Zurück Themen: Georgia and Europe - Weiter 
Micheil Saakashvili at the European Parliament
Georgia's President Micheil Saakashvili. Photo: European Parliament

In his inaugural speech in January 2004, against a backdrop of European and Georgian flags, Saakashvili stated his commitment to EU values:

'Today, we have not raised the flag of the European Union by chance – this flag is Georgia's flag as well, as far as it embodies our civilization, our culture, the essence of our history and perspective, and our vision for the future of Georgia.'

Adding:

'We will steer a steady course towards European integration.'

This translated into immediate steps. A special office – the State Ministry for European and Euro-Atlantic Integration – was set up in 2004 to coordinate relations with the European Union and NATO. EU flags were raised, together with the new Georgian national flag, in front of nearly all major government buildings to symbolize the country's determined aspiration.

Georgia was admitted into the European Neighbourhood Policy framework in June 2004. The European Neighbourhood Policy (ENP) Action Plan, itemizing priority areas and steps necessary to bring Georgia in line with European standards and values, was adopted in November 2006. The ENP Instrument Country Strategy for 2007-2013 and the ENPI National Indicative Program for 2007-2010 were elaborated in March 2007, lending additional substance to the Action Plan by giving it a budget line. Georgia will receive another €120 million in the mentioned period, with the possibility of increasing the sum and extending the coverage period.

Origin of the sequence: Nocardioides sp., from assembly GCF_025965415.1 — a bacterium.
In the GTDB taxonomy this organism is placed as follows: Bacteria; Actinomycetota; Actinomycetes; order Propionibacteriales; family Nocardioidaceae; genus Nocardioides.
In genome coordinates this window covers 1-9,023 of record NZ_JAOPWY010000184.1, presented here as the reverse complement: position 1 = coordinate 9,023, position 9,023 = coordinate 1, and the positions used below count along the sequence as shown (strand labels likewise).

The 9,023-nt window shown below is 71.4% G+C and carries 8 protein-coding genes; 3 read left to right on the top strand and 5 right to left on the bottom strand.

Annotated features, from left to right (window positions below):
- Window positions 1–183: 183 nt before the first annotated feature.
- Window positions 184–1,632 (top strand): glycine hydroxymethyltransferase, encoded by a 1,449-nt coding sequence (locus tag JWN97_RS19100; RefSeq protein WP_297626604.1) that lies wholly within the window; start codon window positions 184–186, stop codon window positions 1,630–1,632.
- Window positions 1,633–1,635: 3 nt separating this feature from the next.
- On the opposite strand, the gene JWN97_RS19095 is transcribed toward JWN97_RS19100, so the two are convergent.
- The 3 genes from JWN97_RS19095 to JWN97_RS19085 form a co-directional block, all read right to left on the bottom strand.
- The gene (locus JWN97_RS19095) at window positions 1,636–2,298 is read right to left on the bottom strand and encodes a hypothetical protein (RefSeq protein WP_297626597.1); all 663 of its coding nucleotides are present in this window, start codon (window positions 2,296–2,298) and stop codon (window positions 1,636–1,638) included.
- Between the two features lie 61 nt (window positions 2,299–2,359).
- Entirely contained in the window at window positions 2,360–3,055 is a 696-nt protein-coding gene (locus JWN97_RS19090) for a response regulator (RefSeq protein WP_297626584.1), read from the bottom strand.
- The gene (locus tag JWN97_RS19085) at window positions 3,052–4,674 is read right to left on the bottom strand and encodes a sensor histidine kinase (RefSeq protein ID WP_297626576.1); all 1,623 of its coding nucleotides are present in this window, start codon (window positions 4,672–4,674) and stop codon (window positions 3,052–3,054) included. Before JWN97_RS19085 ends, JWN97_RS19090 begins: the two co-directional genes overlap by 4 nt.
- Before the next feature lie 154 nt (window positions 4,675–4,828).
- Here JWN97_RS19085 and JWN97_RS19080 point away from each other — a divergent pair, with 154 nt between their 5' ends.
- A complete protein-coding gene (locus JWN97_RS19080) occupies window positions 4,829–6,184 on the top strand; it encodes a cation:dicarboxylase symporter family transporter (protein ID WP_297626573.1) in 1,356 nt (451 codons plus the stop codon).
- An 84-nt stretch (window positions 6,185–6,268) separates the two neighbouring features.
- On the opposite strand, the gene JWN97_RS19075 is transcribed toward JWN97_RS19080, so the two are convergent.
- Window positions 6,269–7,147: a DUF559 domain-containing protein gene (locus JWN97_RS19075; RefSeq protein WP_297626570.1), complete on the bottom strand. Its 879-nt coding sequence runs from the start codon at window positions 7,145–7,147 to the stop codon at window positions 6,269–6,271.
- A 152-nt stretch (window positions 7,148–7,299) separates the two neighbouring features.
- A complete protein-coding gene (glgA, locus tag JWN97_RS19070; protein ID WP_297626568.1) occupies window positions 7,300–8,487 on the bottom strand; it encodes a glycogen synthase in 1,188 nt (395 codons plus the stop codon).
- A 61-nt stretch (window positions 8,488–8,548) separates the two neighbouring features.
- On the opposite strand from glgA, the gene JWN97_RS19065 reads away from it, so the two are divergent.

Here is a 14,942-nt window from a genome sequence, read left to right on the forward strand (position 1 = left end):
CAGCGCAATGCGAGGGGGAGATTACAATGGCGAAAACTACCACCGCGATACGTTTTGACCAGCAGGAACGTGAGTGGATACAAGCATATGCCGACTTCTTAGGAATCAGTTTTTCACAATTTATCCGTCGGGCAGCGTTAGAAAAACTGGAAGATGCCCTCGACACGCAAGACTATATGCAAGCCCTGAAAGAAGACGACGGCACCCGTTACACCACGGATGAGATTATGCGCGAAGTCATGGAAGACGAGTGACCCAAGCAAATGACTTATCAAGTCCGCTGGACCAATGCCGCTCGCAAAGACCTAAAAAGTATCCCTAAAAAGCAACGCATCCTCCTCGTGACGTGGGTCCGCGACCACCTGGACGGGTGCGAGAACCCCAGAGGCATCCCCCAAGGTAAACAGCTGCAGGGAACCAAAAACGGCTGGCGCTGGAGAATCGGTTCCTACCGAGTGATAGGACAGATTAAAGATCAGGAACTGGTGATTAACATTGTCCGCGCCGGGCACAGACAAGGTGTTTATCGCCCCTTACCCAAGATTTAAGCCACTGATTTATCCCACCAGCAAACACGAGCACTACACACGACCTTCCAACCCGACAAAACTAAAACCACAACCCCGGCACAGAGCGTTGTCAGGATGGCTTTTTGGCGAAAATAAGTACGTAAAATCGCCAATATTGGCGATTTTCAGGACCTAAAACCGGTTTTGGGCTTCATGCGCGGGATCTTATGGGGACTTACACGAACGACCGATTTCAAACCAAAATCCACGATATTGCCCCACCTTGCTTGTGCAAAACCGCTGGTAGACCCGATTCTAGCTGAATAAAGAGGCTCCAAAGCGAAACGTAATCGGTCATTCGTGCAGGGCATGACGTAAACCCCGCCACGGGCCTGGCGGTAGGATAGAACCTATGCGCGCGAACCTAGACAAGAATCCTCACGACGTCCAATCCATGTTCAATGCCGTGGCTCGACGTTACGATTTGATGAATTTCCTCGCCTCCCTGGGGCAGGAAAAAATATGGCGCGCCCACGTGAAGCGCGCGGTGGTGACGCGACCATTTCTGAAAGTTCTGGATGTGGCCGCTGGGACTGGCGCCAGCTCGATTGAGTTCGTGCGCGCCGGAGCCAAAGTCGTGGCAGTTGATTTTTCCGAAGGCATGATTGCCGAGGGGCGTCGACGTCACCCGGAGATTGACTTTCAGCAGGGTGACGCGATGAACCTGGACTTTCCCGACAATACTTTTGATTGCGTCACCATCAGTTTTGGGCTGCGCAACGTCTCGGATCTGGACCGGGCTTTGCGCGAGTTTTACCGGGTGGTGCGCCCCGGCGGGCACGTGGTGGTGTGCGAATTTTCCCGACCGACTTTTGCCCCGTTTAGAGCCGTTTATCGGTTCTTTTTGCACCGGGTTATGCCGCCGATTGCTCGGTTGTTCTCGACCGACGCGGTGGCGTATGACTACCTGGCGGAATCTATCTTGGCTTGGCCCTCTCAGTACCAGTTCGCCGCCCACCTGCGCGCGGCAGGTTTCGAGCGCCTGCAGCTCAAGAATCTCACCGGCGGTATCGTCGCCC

The EU has provided financial aid to Georgia before: in the period of 1992-2004 the EU provided € 420 million in assistance.

In terms of commitments, the EU and Georgia have expressed the willingness to launch negotiations on the free movement of goods and persons, notably by way of a visa facilitation agreement and the extension of the free trade area to Georgia.

The EU responded to the August events by deploying a monitoring mission of 200 monitors and about 100 supporting staff. Its objective is to monitor the removal of Russian troops from the 'buffer' zones that exist in Georgia proper, surrounding South Ossetia and Abkhazia. This mission is expected to cost € 35 million.

October 2008

 Zurück Themen: Georgia and Europe - Weiter